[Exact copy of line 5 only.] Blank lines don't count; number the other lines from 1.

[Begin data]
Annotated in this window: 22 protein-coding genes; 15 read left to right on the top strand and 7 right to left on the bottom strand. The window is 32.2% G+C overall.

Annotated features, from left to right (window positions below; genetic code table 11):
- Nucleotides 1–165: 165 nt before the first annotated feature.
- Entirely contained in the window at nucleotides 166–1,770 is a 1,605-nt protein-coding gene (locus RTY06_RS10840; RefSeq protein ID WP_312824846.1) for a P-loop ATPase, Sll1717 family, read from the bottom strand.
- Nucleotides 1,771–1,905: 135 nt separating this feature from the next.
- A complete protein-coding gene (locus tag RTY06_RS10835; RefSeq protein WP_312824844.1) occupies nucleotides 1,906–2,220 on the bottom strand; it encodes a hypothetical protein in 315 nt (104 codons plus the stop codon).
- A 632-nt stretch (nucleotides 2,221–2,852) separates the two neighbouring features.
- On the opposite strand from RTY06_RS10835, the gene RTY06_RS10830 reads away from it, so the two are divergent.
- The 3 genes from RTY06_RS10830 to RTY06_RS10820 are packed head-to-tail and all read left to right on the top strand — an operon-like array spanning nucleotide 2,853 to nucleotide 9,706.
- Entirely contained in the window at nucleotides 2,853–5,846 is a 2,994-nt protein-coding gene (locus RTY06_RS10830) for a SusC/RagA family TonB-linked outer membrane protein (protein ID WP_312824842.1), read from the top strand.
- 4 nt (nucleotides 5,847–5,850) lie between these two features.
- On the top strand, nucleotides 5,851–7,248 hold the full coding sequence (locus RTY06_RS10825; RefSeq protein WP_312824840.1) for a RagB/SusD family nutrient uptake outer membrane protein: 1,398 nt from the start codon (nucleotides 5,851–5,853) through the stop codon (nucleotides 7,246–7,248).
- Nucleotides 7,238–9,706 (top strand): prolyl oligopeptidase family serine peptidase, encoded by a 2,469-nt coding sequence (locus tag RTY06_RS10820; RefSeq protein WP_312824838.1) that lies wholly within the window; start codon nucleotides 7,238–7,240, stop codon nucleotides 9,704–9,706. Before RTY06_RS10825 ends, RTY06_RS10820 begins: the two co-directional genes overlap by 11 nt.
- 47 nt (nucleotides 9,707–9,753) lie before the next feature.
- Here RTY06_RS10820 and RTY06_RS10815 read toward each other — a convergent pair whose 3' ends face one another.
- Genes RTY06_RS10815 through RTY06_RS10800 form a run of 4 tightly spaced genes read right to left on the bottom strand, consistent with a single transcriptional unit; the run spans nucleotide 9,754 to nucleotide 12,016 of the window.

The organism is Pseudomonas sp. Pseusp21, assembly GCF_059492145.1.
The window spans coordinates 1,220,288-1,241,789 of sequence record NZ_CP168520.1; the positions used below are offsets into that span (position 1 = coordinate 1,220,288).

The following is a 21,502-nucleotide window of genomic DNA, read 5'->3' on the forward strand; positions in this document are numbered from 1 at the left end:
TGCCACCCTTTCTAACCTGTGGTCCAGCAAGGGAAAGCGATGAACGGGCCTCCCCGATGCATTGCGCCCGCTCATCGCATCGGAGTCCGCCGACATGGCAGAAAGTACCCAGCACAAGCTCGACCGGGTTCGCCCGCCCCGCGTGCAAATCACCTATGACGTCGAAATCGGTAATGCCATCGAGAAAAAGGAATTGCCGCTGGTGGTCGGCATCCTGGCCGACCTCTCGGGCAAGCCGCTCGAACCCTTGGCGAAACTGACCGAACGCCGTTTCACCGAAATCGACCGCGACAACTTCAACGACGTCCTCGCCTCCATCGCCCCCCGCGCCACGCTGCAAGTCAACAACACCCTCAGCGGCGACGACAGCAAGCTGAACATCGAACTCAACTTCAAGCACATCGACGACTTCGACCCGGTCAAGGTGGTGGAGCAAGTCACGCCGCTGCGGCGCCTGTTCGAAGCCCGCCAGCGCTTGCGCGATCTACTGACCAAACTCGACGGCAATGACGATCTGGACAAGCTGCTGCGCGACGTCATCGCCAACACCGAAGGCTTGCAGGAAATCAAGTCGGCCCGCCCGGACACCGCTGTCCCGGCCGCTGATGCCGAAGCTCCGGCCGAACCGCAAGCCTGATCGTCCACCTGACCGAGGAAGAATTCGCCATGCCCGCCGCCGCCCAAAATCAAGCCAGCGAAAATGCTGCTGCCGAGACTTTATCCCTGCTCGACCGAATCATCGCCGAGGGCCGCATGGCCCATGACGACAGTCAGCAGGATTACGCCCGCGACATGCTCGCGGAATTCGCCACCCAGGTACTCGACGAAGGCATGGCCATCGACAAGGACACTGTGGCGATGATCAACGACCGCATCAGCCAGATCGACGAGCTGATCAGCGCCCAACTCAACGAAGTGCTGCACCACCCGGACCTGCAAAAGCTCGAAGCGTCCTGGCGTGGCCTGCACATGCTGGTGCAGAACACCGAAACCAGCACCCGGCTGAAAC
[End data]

- Nucleotides 1,771–1,905: 135 nt separating this feature from the next.